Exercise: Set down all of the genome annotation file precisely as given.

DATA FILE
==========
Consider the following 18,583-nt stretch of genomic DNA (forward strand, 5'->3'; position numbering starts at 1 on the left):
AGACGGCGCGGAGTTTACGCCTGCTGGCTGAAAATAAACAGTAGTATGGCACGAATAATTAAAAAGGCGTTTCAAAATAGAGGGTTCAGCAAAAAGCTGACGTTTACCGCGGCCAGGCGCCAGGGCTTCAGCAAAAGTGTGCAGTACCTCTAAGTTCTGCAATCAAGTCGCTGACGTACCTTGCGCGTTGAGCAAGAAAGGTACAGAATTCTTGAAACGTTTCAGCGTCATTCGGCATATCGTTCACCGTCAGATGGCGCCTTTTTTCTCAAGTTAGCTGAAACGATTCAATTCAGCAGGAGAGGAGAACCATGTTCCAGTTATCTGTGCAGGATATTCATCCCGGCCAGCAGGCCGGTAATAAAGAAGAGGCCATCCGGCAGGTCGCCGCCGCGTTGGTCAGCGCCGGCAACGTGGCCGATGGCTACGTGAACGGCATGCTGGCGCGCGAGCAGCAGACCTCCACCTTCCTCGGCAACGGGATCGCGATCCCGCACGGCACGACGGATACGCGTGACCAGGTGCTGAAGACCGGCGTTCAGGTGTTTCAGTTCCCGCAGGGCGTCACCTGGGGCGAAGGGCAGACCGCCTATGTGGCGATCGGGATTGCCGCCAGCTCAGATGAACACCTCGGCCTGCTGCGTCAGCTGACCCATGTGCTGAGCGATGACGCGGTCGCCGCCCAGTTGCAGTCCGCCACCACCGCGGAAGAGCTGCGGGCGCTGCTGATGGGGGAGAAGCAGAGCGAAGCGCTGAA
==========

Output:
Consider the following 18,583-nt stretch of genomic DNA (forward strand, 5'->3'; position numbering starts at 1 on the left):
AGACGGCGCGGAGTTTACGCCTGCTGGCTGAAAATAAACAGTAGTATGGCACGAATAATTAAAAAGGCGTTTCAAAATAGAGGGTTCAGCAAAAAGCTGACGTTTACCGCGGCCAGGCGCCAGGGCTTCAGCAAAAGTGTGCAGTACCTCTAAGTTCTGCAATCAAGTCGCTGACGTACCTTGCGCGTTGAGCAAGAAAGGTACAGAATTCTTGAAACGTTTCAGCGTCATTCGGCATATCGTTCACCGTCAGATGGCGCCTTTTTTCTCAAGTTAGCTGAAACGATTCAATTCAGCAGGAGAGGAGAACCATGTTCCAGTTATCTGTGCAGGATATTCATCCCGGCCAGCAGGCCGGTAATAAAGAAGAGGCCATCCGGCAGGTCGCCGCCGCGTTGGTCAGCGCCGGCAACGTGGCCGATGGCTACGTGAACGGCATGCTGGCGCGCGAGCAGCAGACCTCCACCTTCCTCGGCAACGGGATCGCGATCCCGCACGGCACGACGGATACGCGTGACCAGGTGCTGAAGACCGGCGTTCAGGTGTTTCAGTTCCCGCAGGGCGTCACCTGGGGCGAAGGGCAGACCGCCTATGTGGCGATCGGGATTGCCGCCAGCTCAGATGAACACCTCGGCCTGCTGCGTCAGCTGACCCATGTGCTGAGCGATGACGCGGTCGCCGCCCAGTTGCAGTCCGCCACCACCGCGGAAGAGCTGCGGGCGCTGCTGATGGGGGAGAAGCAGAGCGAAGCGCTGAA